The minister then ticked all boxes currently under negotiation in a business-as-usual manner without being much forthright
Union Minister for Environment, Forest and Climate Change, Prakash Javadekar on December 10, 2019, trumpeted the Centre’s achievements on climate action at the United Nations Framework Convention for Climate Change’s 25th Conference of Parties (CoP 25) in Madrid.
“India has reduced emissions intensity of GDP by 21 per cent and is on track to achieve the goal of 35 per cent emissions reduction as promised in Paris,” the minister said.
He also claimed India was one of the top six global performers when it came to taking climate action.
Javadekar claimed India had already installed 83 gigawatt out of the 175 gigawatt renewable energy target set for it in the Paris commitment, and was now planning to raise the target to 450 gigawatt.
He also pointed out that the government had put in place “a carbon tax on coal production at the rate of $6 per tonne”, and added that it was passed unanimously by Parliament. Incidentally, the said tax was brought during the regime of Manmohan Singh.
The minister rolled out a list of achievements by the government including:
“We have promised the creation of additional carbon sinks of 2.5 to 3 billion tonnes of carbon equivalent through increasing green cover. In the last five years, our green cover has increased by 15,000 square kilometre,” said Javadekar.
“India will be investing about $50 million in water conservation. It has also taken up a target for restoration of 26 million sq km of degraded land by 2030,” the minister said.
'Don’t digress from Paris'
Once through with India’s achievement card, Javadekar also asked countries to “concentrate on the implementation of the Paris Agreement and not digress”.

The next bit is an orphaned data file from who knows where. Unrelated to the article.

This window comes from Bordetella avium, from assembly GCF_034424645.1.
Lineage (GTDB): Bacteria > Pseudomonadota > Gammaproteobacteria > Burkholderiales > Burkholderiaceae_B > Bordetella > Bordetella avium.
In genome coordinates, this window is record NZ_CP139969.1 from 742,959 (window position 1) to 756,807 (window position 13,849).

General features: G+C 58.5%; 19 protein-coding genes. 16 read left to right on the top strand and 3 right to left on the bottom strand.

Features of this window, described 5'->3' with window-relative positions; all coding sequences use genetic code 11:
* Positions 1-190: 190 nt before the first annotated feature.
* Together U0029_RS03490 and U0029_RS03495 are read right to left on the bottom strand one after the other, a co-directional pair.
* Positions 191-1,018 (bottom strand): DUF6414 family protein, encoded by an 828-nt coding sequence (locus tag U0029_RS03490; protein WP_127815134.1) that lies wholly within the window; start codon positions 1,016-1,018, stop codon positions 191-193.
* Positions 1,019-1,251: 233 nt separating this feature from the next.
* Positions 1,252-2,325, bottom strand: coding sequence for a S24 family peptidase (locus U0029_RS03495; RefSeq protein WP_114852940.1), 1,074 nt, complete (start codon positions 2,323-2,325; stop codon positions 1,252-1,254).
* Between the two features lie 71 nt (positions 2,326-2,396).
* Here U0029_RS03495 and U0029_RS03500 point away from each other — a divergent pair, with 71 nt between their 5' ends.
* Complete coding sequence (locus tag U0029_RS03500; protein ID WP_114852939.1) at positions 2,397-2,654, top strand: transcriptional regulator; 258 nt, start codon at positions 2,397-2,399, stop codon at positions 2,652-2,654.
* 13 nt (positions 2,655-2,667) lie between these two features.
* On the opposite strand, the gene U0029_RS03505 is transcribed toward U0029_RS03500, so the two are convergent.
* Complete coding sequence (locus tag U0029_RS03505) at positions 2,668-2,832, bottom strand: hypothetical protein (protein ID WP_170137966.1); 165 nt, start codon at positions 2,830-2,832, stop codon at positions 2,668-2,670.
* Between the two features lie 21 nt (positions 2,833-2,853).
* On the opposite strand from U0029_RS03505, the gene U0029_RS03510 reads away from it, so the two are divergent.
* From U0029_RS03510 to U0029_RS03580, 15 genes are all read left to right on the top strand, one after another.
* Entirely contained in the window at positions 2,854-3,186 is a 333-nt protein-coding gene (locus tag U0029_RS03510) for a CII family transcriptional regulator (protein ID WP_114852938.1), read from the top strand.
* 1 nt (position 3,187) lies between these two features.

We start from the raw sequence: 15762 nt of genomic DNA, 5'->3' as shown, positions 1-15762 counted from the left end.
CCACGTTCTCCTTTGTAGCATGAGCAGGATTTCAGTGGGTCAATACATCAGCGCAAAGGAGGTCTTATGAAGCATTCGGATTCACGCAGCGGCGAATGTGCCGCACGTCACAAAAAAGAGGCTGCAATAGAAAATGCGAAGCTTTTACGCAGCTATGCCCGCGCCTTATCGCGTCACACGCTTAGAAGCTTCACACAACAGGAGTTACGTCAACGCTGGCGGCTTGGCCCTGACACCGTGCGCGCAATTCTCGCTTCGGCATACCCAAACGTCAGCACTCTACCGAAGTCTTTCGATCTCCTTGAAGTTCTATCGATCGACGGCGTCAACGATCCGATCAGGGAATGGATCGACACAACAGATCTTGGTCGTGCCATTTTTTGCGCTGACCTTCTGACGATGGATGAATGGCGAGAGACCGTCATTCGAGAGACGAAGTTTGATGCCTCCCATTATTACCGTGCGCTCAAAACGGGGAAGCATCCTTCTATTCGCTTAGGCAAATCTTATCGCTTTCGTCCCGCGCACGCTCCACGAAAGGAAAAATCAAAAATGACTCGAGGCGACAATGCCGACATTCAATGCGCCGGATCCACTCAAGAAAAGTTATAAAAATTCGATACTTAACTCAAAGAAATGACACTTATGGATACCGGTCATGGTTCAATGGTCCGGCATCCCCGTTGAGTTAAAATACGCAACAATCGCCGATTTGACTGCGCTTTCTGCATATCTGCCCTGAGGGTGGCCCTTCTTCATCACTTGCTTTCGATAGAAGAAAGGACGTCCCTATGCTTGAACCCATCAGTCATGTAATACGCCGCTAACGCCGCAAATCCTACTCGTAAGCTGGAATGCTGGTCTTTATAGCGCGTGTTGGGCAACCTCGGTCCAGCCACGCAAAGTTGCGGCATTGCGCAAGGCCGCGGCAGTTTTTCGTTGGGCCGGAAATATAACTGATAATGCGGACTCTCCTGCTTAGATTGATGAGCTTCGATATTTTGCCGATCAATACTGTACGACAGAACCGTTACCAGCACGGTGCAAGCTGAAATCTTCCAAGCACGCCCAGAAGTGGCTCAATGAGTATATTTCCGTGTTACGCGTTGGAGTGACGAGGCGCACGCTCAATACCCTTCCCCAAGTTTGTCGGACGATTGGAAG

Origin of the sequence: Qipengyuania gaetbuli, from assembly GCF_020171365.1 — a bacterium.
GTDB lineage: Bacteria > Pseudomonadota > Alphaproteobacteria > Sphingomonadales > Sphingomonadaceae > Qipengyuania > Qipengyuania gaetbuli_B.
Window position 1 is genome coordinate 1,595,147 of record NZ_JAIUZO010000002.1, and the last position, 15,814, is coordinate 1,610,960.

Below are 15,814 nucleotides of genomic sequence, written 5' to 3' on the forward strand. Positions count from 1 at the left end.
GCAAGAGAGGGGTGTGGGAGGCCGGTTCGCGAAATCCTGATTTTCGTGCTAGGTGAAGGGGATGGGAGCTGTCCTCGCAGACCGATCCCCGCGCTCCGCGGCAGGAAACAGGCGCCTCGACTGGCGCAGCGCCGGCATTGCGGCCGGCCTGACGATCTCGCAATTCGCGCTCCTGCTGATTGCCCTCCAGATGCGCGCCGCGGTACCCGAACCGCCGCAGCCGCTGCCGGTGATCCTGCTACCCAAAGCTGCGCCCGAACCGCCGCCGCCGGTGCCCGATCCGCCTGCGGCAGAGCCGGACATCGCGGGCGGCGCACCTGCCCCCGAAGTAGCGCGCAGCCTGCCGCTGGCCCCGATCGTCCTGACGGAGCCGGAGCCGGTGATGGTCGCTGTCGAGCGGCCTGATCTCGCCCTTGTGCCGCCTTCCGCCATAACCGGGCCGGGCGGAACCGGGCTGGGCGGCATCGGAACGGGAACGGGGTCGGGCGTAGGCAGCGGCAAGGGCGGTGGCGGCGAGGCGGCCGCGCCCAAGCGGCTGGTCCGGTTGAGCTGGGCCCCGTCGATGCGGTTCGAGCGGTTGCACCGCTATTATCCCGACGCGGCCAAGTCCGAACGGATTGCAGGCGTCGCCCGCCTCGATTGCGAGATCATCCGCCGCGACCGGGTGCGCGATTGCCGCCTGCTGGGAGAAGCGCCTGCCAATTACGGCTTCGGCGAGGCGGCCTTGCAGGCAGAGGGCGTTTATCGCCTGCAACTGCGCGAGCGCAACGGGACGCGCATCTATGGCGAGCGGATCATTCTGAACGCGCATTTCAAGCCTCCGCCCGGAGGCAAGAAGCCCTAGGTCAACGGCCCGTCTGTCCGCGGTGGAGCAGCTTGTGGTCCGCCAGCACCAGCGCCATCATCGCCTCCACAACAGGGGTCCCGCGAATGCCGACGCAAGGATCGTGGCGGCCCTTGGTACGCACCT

“Unfortunately, annexed countries have not met their Kyoto Protocol targets … I propose that we have three more years to fulfill pre-2020 commitments till the global stocktake takes place for bridging emission gaps,” he said.
He also criticised developed countries for giving “not even 2 per cent … of the promised $1 trillion in the last 10 years,” and for not allowing technological transfer to developing countries at affordable costs.
On Article 6, the carbon market mechanism to be set up under the Paris Agreement, the minister ticked in favour of both market and non-market mechanisms and said the guidelines for the Article should ensure transition of clean development mechanisms under the Kyoto Protocol, a similar carbon trading mechanism that failed.
He thus effectively demanded the carryover of untraded emission reduction certificates that Indian companies hold, including private sector companies but have not been able to sell in the absence of appropriate carbon price.
“We also urge financial support for vulnerable communities worldwide with a strong Warsaw International Mechanism for Loss and Damage,” he said.
“The lecture apparently had everything but lacked focus. The minister merely ticked the boxes,” an Indian climate analyst said.
“It is amazing that while the world has been talking about the climate-triggered disasters which happened in India during 2019, the minister did not say anything about them — neither the heat wave nor the likes of cyclones Fani or Bulbul,” the analyst added.
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